Friday, November 26, 2010

Rules or No Rules?

A few truths pop up in most commercial fiction. Does that make it formulaic? I don’t think so. People read fiction for entertainment or escape. Happily-ever-afters make me happy. Life has enough tragedies—I don’t need any more. Crime fiction does have some bad scenes and a few murders; but the main characters usually win in the end, and the bad guys get what they deserve, so it’s satisfying.
What about the “rules”? Don’t kill children or dogs, at least not if they’re major characters, and definitely not “on-screen.” That’s an understandable guideline, one that suits me. A child murder in backstory is usually acceptable though, something that happened before the main story begins and is only referred to, not seen.
Rules are only guidelines, and they shouldn’t stifle creativity. Sometimes they even make you stretch to come up with an interesting twist on an old theme.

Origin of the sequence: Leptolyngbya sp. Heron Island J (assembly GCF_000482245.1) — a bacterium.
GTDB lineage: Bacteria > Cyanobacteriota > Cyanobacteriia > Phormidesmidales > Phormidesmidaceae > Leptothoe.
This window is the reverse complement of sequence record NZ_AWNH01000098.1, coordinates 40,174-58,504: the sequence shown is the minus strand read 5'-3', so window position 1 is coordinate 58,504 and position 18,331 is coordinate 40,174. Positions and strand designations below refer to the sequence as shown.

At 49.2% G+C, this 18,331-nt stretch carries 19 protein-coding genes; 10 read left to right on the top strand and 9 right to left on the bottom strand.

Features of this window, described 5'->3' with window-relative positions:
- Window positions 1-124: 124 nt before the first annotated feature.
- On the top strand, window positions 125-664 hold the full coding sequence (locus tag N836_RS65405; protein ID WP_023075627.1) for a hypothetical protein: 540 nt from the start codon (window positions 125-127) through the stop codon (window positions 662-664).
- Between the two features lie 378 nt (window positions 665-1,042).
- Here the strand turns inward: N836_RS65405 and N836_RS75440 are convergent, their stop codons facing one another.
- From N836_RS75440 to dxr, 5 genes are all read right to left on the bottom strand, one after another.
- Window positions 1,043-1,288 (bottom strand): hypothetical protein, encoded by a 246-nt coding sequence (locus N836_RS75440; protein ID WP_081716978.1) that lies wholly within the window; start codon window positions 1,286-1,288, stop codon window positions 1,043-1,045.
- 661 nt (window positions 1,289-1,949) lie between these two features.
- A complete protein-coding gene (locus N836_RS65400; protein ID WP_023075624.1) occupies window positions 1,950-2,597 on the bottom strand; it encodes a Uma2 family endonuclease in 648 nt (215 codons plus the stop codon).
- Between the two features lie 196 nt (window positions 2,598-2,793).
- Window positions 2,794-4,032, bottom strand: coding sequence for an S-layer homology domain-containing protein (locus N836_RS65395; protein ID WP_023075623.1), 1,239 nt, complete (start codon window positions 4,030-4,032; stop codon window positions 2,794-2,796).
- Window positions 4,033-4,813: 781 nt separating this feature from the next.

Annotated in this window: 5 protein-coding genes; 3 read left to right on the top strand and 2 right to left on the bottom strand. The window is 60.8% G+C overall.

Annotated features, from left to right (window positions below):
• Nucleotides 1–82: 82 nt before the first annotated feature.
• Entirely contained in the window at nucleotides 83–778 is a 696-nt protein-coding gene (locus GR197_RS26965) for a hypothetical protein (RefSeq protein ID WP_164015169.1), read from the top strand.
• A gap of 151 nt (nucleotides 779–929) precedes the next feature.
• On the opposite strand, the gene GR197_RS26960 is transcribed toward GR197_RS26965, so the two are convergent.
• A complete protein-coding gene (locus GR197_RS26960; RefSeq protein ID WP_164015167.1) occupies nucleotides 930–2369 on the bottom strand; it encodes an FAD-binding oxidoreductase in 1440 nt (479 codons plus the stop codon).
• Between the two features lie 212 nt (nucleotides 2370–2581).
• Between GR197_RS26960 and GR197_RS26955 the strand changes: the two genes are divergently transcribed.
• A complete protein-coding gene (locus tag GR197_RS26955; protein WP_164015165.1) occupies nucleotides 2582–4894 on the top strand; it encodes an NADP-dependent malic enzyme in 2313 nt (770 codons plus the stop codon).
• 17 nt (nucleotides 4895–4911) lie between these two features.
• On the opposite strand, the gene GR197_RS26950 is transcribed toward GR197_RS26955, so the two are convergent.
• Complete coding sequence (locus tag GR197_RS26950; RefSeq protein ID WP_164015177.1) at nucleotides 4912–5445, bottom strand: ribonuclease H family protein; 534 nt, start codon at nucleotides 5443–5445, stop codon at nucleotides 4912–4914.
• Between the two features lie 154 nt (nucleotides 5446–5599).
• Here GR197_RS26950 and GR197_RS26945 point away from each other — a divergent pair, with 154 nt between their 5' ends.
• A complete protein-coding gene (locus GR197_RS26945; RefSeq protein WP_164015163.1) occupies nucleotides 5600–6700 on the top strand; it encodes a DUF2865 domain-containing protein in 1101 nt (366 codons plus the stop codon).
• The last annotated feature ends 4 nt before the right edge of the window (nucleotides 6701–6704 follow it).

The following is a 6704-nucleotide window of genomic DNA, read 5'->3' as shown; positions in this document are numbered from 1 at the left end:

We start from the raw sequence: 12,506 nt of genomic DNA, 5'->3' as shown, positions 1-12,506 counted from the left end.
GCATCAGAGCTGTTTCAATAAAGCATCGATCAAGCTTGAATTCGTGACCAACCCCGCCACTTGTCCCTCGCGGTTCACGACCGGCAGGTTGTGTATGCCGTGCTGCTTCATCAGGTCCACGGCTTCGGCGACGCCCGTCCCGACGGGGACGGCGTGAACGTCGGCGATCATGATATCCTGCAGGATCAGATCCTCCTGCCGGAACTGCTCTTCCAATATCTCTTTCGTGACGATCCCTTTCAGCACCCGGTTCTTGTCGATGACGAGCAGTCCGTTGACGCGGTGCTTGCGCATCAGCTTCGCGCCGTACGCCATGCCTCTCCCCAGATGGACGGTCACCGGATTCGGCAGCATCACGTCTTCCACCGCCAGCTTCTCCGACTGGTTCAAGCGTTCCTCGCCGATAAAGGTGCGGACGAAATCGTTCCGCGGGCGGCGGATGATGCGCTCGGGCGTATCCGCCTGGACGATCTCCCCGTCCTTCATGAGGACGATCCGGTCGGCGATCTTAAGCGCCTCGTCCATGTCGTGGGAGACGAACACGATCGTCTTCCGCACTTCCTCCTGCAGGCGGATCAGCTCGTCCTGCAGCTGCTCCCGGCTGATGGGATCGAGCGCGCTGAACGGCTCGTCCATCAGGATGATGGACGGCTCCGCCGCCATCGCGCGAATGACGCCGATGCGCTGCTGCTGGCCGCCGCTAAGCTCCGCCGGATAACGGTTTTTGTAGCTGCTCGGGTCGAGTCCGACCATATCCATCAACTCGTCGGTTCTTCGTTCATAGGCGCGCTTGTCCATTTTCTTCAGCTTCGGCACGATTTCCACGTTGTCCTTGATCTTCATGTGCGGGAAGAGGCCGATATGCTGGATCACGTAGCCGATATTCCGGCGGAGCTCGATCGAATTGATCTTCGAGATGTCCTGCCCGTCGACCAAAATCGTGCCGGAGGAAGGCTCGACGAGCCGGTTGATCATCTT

Rules can always be broken, and it’s easy to come up with successful examples, but seriously breaking them makes the book a harder sell, particularly if you’re not an established writer. The rules are there for a reason—they’re proven to make books more interesting and help them sell. But it’s still tough sometimes.
What do you think? Do you find them constraining? Do you ignore them or try to work with them?


Polly said...

I couldn't physically hurt a child on the page. I have hurt a dog, but the dog didn't die. Everything else is up for grabs. Some say to close the door on a sex scene. I have written graphic sex scenes. I suppose if they offend an editor, they could be toned down without offending me, but the only time an editor mentioned a sex scene it was because she wanted more of it. Go figure. I say write it the way you think it should be written. Don't hold back because someone tells you you're breaking a "rule."

Ellis Vidler said...

In one book, I decided not to give my character a dog because I was afraid the villain would kill or injure it. Cats are usually safer, though I did have an attack cat once. But that's another story.

As for sex, it's in my stories and on the page. To me it's part of the characters' makeup, and how they react and deal with each other shows more about their relationship. I just want it to fit in the story and not jump out as gratuitous.

Vicki Lane said...

Ah, the rules! Except for dogs, which in a weak moment I promised never to arm in my books, everything else is vulnerable. It has to be or where's the suspense.